Posts filed under ‘International Crime’

AROUND AFRICA: Nigeria’s Boko Haram Troubles

NIGERIA-Boko Haram.

Extremist attacks of military bases between November 2 and 18, killed 39 soldiers and wounded 43 more, Nigerian officials conceded Wednesday (November 28).

The attacks are an embarrassment and political setback for the re-election of President Muhammadu Buhari, who has maintained the Islamist terrorist group, Boko Haram has been defeated. On Wednesday Buhari declared that Boko Haram and Islamic State-linked fighters should be wiped “from the surface of the earth.”

MAP-Nigeria

(Nigeria map: CIA World Factbook)

Shocked by the deaths, Buhari backed off past declarations that Boko Haram has been defeated and urged the military to “rise to the challenge.” He addressed security leaders in the turbulent northeast as he faces growing criticism ahead of next year’s election over the failure to end what he called a “must-win war,” the Associated Press reported.

The Islamic State West Africa Province, the largest IS-linked extremist group in Africa and a recent Boko Haram offshoot, claimed responsibility for the deadliest attack, a Nov. 18 assault on a military base in Metele. Concerns are growing that the group, which has killed two abducted health workers in recent months, is becoming more vicious, according to AP.

Mamman Nu, a slightly more moderate leader of the brutal terrorist group was killed three months ago by his more fanatical followers, according to The Economist.

Claims that the Buhari administration and the Nigerian military are inadequately equipping soldiers for the fight against Boko Haram are reminiscent of similar charges made against then-President Goodluck Jonathan at the height of the Boko Haram insurgency between 2014 and 2015, according to the Council on Foreign Relations blog. Then, as now, Nigeria faced upcoming presidential elections, which Buhari would go on to win. He campaigned on a platform of tackling corruption and restoring security, and central to his campaign was the defeat of Boko Haram.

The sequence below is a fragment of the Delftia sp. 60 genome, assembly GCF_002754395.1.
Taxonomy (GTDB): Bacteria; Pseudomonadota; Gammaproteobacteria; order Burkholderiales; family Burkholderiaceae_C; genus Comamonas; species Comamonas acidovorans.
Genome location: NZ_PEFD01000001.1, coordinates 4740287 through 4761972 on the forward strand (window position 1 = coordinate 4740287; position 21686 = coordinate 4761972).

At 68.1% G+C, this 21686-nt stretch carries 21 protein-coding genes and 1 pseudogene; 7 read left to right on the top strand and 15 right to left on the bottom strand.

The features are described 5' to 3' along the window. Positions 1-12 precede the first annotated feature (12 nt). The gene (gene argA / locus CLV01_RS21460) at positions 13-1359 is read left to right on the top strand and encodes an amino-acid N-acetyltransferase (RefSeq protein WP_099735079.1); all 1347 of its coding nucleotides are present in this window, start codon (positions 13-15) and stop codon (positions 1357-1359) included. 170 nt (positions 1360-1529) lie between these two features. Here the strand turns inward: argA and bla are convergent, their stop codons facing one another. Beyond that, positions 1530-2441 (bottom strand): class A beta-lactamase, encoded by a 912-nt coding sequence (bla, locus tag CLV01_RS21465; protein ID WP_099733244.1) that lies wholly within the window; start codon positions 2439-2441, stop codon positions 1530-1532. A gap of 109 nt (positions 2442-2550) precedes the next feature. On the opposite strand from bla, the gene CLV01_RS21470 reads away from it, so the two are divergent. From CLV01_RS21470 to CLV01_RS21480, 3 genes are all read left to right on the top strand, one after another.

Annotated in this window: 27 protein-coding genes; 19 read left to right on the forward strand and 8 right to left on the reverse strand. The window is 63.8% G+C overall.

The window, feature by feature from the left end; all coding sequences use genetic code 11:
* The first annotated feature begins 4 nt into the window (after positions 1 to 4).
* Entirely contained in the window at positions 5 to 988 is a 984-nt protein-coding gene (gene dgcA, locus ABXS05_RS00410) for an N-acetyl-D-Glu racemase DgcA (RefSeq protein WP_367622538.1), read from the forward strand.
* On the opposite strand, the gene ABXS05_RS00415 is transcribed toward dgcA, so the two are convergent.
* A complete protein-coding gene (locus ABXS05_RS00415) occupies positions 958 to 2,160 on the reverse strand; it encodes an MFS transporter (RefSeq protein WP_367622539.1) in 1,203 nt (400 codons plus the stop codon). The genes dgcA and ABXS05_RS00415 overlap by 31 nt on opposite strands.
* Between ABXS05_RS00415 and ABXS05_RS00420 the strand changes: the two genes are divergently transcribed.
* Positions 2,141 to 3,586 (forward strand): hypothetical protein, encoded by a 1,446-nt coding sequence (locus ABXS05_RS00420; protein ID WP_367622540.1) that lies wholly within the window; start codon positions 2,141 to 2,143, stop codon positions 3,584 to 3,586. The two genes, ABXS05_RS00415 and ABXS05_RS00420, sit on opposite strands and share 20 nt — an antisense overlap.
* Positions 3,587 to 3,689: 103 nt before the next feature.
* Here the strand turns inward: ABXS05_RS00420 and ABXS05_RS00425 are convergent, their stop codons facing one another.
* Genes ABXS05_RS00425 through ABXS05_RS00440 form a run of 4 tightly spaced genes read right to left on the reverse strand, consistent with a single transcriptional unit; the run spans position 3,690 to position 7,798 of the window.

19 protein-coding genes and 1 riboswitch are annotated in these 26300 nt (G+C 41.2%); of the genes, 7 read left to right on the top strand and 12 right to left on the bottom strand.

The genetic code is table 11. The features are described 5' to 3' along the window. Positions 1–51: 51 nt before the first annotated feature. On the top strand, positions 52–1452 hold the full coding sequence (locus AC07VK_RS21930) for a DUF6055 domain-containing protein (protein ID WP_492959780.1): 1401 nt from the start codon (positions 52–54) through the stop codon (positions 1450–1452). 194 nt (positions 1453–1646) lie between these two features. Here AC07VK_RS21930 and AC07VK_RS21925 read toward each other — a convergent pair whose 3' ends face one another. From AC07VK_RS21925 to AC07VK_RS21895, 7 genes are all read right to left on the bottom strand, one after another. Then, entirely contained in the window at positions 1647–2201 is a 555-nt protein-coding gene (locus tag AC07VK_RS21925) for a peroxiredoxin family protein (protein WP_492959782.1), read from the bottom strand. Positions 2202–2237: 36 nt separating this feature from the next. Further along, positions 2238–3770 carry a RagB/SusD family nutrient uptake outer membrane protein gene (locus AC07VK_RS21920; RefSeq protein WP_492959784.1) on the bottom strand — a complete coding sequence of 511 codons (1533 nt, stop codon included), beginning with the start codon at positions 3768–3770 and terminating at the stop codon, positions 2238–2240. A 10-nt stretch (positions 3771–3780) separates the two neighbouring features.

nigerian-refugees-un-photo

A group of Nigerian refugees rest in the Cameroon town of Mora in 2015 after fleeing armed Boko Haram attacks.
(United Nations Photo by Mbaoirem)Enter a caption

“The apparent revival of Boko Haram therefore constitutes for President Buhari an electoral liability as well as added danger now faced by ordinary Nigerians in the northeast. Furthermore, according to officials from Niger, the terrorist group recently kidnapped around eighteen girls from two villages near the border with Nigeria. The episode recalls the Boko Haram kidnapping of school girls from Chibok in 2014, though the large-scale kidnapping of school girls has become a common feature of the Boko Haram insurgency. The failure of the Jonathan administration to provide adequately for the military was widely ascribed to corruption. President Buhari has launched a high-profile initiative against corruption, though many Nigerians see it as ineffective. Hence, the revival of Boko Haram and claims that the military is ill-provisioned may call to mind earlier allegations of the Jonathan government’s fecklessness and corruption that Buhari campaigned against,” writes John Campbell on the CoFR website.

Meanwhile, the Nigerian military says Boko Haram is using drones — unmanned aircraft — to gather intelligence on Nigerian troop movements, according to the BBC.

In a statement by Brigadier General Sani Kukasheka Usman on Wednesday, the Army said “we have noticed daring moves by the terrorists, increased use of drone against our defensive positions and infusion of foreign fighters in their ranks, according the Nigerian news site Vanguard.

 

 

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November 30, 2018 at 12:00 am Leave a comment

FRIDAY FOTO (September 28, 2018)

Dress Rehearsal.

Papa Company Receives New Female Blue Dress Coat

(U.S. Marine Corps photo by Corporal Vivien Alstad)